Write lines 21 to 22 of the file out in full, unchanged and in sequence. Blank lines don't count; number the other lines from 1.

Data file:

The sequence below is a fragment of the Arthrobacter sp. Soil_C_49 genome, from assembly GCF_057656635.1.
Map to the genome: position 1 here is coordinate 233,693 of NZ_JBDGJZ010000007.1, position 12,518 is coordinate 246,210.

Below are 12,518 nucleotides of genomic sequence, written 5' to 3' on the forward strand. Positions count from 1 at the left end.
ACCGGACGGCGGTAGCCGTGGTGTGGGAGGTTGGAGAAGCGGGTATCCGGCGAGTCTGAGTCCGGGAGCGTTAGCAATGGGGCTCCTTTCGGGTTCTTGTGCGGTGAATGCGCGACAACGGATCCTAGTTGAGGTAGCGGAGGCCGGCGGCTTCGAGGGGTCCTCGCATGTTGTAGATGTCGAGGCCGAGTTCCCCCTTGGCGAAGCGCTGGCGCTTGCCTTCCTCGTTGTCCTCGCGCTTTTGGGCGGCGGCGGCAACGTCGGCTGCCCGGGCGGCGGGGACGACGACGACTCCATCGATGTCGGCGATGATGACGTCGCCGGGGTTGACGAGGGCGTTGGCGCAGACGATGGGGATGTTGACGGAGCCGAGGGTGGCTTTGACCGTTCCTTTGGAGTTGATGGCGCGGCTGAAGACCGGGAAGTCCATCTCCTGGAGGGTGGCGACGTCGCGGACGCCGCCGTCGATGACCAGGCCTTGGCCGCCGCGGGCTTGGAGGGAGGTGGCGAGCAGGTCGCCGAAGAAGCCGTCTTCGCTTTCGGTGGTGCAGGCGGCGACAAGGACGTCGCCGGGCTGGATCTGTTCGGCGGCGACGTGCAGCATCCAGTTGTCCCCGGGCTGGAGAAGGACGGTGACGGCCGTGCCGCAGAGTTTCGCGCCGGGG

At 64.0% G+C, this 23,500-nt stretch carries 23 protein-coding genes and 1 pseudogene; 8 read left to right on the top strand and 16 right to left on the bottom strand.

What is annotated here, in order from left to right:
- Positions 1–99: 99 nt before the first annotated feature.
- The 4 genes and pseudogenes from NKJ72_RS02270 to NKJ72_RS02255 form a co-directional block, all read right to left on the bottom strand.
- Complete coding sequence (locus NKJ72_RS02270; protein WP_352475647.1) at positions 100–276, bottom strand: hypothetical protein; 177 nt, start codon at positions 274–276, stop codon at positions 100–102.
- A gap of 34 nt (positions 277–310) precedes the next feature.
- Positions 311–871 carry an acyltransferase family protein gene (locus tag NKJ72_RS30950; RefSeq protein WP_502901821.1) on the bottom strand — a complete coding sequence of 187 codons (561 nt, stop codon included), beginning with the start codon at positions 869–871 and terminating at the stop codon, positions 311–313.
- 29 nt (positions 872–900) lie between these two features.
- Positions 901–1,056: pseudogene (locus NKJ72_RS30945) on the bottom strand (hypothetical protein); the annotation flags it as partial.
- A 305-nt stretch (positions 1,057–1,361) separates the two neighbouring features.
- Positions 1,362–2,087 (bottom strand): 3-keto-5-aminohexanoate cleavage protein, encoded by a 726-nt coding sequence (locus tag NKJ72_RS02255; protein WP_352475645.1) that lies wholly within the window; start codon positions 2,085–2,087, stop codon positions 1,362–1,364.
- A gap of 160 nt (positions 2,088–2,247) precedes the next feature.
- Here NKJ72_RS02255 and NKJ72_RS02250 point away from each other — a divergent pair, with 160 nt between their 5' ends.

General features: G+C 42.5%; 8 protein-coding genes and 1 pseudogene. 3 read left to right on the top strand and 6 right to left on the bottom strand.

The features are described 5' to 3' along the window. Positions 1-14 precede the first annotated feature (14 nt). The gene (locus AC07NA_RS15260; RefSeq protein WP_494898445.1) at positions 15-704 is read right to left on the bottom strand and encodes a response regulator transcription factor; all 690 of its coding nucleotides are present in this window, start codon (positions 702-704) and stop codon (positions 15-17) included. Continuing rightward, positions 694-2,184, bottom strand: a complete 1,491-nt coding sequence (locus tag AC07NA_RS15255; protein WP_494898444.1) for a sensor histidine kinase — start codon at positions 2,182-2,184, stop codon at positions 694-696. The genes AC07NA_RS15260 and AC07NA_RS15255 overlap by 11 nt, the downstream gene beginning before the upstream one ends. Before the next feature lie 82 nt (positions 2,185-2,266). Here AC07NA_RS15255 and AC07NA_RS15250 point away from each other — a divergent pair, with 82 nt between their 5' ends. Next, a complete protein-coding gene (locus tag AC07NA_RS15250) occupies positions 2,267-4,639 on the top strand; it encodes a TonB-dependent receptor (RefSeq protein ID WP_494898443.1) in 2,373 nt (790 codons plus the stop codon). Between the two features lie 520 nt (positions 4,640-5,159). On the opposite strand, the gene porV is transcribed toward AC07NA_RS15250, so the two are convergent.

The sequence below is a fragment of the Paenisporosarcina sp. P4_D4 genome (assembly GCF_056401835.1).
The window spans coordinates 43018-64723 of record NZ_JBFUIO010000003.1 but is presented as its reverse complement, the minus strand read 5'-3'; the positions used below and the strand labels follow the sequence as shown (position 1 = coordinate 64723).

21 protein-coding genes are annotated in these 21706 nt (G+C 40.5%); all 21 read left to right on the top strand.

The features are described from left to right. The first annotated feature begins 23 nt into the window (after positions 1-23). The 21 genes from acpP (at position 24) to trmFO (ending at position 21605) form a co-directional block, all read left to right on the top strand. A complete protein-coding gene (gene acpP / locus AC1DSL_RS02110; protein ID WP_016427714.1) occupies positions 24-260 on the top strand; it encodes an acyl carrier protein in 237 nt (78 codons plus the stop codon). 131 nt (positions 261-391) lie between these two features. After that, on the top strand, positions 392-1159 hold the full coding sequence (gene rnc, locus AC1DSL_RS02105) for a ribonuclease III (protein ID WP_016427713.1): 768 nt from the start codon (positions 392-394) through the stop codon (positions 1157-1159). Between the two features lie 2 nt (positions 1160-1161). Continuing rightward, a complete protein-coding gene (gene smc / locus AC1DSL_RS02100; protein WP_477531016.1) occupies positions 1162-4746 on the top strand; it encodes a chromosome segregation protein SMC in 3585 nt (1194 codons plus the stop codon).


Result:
The window spans coordinates 43018-64723 of record NZ_JBFUIO010000003.1 but is presented as its reverse complement, the minus strand read 5'-3'; the positions used below and the strand labels follow the sequence as shown (position 1 = coordinate 64723).

21 protein-coding genes are annotated in these 21706 nt (G+C 40.5%); all 21 read left to right on the top strand.